By analyzing raw data on violent incidents in the Iraq war and others, Sean Gourley and his team claim to have found a surprisingly strong mathematical relationship linking the fatality and frequency of attacks.
20:08
90 342

Bruce Bueno de Mesquita predicts Iran's future

Bruce Bueno de Mesquita uses mathematical analysis to predict (very often correctly) such messy human events as war, political power shifts, Intifada ... After a crisp explanation of how he does it, he offers three predictions on the future of Iran.
16:51
80 395

The fractals at the heart of African designs

'I am a mathematician, and I would like to stand on your roof.' That is how Ron Eglash greeted many African families he met while researching the fractal patterns he’d noticed in villages across the continent.
11:59
74 783

Meet the inventor of the electronic spreadsheet

Dan Bricklin changed the world forever when he codeveloped VisiCalc, the first electronic spreadsheet and grandfather of programs you probably use every day like Microsoft Excel and Google Sheets. Join the software engineer and computing legend as he explores the tangled web of first jobs, daydreams and homework problems that led to his transformational invention.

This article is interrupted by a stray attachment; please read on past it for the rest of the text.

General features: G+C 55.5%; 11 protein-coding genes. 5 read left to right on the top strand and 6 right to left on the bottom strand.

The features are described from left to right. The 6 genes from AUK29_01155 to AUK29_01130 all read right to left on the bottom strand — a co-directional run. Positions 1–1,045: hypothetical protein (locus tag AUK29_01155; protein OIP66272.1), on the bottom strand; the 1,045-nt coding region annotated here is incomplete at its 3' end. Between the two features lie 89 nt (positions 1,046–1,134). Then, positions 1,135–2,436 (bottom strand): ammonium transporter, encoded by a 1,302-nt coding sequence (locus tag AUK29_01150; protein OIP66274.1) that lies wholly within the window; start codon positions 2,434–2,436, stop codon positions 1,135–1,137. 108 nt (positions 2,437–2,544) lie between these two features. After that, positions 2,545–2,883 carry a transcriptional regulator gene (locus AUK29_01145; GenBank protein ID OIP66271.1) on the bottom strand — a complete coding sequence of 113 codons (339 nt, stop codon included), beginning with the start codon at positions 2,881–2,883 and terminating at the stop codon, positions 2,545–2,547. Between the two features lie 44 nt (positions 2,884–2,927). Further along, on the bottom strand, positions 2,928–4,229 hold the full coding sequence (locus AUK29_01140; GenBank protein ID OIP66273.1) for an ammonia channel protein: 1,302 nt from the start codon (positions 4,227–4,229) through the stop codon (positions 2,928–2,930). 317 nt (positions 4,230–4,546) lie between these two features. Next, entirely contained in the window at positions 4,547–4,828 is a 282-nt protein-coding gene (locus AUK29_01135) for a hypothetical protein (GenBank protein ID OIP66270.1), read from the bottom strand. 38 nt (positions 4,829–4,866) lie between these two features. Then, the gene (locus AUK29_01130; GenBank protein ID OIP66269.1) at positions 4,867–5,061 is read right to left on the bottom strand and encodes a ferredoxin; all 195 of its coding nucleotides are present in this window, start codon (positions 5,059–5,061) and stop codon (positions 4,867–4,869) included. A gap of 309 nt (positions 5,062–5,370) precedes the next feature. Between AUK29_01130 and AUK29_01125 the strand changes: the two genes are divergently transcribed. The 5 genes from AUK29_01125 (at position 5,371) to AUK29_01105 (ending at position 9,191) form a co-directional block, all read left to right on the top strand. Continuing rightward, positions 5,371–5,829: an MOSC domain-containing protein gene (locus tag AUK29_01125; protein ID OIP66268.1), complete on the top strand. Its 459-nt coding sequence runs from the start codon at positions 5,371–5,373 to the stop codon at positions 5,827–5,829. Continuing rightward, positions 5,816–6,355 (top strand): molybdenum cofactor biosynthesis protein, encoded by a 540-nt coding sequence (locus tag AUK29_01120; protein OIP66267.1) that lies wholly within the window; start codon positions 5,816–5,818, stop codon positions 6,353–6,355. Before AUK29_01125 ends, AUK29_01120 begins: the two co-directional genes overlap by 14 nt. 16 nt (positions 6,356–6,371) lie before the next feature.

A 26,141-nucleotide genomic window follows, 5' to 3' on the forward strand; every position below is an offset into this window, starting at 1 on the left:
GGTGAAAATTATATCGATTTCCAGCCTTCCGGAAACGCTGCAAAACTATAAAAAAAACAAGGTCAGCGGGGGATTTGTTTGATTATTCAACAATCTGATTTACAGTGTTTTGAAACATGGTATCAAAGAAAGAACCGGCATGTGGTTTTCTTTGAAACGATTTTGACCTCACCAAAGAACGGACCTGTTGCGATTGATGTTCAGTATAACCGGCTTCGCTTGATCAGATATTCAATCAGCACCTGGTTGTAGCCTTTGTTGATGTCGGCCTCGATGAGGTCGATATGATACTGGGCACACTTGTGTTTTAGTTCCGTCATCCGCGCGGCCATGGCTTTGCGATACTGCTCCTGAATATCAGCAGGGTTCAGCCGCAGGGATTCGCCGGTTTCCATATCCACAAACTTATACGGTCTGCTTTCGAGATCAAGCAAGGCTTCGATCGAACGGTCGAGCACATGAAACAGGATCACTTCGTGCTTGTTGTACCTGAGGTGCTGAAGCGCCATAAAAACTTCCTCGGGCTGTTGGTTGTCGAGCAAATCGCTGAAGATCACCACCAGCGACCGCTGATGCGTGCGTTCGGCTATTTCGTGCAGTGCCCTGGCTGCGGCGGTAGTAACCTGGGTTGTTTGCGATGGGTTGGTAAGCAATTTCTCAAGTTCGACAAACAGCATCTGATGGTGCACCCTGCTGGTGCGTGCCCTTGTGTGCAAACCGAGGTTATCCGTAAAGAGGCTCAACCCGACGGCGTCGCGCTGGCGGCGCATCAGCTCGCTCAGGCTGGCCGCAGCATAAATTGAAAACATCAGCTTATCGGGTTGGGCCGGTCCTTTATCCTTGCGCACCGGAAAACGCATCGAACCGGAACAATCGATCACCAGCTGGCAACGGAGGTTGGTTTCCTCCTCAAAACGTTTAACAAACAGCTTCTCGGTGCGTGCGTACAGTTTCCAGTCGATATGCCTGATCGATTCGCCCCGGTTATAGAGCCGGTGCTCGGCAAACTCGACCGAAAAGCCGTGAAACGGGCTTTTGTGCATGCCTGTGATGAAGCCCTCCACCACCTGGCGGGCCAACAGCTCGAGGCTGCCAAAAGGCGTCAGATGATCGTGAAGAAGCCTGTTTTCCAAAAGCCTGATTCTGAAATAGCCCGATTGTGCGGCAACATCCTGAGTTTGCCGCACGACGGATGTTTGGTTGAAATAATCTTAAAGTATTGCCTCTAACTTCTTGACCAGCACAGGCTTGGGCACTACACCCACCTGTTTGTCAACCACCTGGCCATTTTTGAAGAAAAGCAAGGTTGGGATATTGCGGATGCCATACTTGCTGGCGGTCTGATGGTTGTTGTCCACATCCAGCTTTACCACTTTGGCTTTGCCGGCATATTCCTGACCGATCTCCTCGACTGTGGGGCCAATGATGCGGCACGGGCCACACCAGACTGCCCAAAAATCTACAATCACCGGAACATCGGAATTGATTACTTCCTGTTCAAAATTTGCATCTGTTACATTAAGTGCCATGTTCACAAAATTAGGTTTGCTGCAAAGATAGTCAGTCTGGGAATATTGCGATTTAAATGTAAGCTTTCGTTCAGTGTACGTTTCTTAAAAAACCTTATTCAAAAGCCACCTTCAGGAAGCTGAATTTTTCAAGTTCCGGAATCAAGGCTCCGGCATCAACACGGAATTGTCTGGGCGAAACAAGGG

04:26
74 293

The mathematics of history

What can mathematics say about history? According to TED Fellow Jean-Baptiste Michel, quite a lot. From changes to language to the deadliness of wars, he shows how digitized history is just starting to reveal deep underlying patterns.
16:37
73 431

The beautiful math of coral

Margaret Wertheim leads a project to re-create the creatures of the coral reefs using a crochet technique invented by a mathematician -- celebrating the amazements of the reef, and deep-diving into the hyperbolic geometry underlying coral creation.
15:10
58 494

4 pillars of college success in science

At age 12, Freeman Hrabowski marched with Martin Luther King. Now he's president of the University of Maryland, Baltimore County (UMBC), where he works to create an environment that helps under-represented students -- specifically African-American, Latino and low-income learners -- get degrees in math and science. He shares the four pillars of UMBC's approach.
24:44
54 778

Neil Turok makes his TED Prize wish